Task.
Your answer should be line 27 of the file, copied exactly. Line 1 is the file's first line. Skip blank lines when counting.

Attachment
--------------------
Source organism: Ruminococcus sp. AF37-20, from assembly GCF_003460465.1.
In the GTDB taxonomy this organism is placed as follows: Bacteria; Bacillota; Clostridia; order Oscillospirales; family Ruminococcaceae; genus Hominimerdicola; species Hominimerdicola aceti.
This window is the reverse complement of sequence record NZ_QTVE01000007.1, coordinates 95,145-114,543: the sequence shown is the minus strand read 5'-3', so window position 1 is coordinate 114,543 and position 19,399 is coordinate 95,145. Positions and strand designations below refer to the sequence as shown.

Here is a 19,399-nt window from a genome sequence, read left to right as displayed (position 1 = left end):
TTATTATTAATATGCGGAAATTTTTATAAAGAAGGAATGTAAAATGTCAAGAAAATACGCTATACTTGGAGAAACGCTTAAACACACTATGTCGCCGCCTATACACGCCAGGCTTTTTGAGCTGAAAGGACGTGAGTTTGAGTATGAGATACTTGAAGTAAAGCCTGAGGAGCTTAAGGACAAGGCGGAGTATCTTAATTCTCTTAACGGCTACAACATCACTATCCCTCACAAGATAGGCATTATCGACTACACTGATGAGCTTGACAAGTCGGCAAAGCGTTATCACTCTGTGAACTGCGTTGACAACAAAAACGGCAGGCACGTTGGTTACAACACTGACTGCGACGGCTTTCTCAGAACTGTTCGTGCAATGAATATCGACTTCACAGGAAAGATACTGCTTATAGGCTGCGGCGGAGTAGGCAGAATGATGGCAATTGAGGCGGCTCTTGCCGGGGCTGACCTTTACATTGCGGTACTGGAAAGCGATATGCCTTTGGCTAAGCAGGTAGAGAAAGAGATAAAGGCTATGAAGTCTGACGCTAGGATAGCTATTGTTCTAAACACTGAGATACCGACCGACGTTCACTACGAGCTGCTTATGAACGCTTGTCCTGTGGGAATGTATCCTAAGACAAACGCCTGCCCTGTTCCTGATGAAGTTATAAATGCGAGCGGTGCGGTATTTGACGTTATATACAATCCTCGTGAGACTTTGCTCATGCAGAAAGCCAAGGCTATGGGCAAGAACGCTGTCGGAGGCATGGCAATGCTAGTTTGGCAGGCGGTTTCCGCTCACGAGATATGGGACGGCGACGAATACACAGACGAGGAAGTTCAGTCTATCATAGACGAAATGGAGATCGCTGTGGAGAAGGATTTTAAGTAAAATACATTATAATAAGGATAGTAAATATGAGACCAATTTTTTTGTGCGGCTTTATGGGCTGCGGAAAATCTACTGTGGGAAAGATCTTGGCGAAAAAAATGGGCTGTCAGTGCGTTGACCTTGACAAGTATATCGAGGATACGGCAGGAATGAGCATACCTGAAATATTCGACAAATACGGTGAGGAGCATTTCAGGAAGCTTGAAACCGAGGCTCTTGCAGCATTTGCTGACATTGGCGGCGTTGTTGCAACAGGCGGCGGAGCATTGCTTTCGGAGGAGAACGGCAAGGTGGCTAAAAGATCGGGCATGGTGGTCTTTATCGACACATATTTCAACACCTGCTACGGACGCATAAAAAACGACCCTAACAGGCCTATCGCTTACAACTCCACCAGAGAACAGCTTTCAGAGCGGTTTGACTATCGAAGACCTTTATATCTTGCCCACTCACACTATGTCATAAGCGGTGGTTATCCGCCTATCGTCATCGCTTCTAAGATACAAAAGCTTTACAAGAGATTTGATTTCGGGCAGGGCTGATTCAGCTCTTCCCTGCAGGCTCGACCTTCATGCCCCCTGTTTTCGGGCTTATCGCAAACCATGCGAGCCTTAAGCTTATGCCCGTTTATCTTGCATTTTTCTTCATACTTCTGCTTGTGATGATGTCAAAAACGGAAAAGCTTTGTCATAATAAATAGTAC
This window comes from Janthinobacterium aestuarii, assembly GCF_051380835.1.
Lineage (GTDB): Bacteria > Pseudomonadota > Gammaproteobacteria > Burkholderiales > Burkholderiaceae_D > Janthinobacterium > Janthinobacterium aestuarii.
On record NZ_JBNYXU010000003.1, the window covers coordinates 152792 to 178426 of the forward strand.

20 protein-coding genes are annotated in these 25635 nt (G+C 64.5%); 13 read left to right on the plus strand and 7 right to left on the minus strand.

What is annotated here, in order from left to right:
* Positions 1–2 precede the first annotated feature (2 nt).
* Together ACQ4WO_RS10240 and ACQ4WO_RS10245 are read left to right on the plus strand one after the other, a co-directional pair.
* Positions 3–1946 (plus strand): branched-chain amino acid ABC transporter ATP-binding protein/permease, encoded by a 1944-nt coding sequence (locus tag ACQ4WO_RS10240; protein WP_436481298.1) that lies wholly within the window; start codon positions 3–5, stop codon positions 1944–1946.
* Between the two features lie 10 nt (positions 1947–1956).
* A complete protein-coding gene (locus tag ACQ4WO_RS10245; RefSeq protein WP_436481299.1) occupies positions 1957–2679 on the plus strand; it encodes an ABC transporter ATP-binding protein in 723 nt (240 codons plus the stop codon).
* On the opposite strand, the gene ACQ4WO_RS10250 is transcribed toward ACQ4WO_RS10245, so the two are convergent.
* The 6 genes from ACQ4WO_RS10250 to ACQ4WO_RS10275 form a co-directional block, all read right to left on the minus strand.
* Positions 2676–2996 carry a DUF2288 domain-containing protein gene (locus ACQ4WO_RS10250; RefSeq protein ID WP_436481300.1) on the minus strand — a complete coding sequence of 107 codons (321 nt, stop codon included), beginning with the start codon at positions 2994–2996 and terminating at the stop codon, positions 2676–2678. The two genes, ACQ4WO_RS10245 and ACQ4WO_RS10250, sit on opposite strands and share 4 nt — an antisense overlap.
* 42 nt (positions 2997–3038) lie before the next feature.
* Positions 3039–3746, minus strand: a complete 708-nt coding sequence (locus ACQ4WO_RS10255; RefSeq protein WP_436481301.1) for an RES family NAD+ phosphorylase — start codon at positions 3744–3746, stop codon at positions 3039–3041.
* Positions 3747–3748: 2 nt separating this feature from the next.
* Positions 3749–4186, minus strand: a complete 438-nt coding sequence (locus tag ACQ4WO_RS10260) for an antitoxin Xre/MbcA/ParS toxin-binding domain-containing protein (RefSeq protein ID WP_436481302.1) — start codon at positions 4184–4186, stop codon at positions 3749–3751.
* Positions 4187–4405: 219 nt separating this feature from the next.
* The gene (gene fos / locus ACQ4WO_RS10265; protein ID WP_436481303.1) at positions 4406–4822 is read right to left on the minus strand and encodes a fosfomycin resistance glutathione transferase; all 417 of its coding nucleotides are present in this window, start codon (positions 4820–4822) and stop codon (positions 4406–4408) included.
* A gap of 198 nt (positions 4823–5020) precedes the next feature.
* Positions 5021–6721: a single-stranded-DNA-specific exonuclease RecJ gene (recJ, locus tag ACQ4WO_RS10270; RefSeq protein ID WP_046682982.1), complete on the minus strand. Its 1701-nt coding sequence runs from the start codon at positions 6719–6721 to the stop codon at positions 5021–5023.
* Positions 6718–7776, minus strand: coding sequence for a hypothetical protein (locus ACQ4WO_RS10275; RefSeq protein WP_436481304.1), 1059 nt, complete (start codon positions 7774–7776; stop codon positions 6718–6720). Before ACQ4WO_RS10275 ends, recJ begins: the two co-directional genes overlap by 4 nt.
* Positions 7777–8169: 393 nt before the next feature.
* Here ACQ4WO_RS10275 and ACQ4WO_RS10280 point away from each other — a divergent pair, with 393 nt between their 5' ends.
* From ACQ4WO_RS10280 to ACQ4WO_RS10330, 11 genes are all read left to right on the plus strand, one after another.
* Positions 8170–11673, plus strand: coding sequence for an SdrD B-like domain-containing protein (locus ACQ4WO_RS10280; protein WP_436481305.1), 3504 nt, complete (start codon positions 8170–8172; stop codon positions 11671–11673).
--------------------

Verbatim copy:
* Positions 6718–7776, minus strand: coding sequence for a hypothetical protein (locus ACQ4WO_RS10275; RefSeq protein WP_436481304.1), 1059 nt, complete (start codon positions 7774–7776; stop codon positions 6718–6720). Before ACQ4WO_RS10275 ends, recJ begins: the two co-directional genes overlap by 4 nt.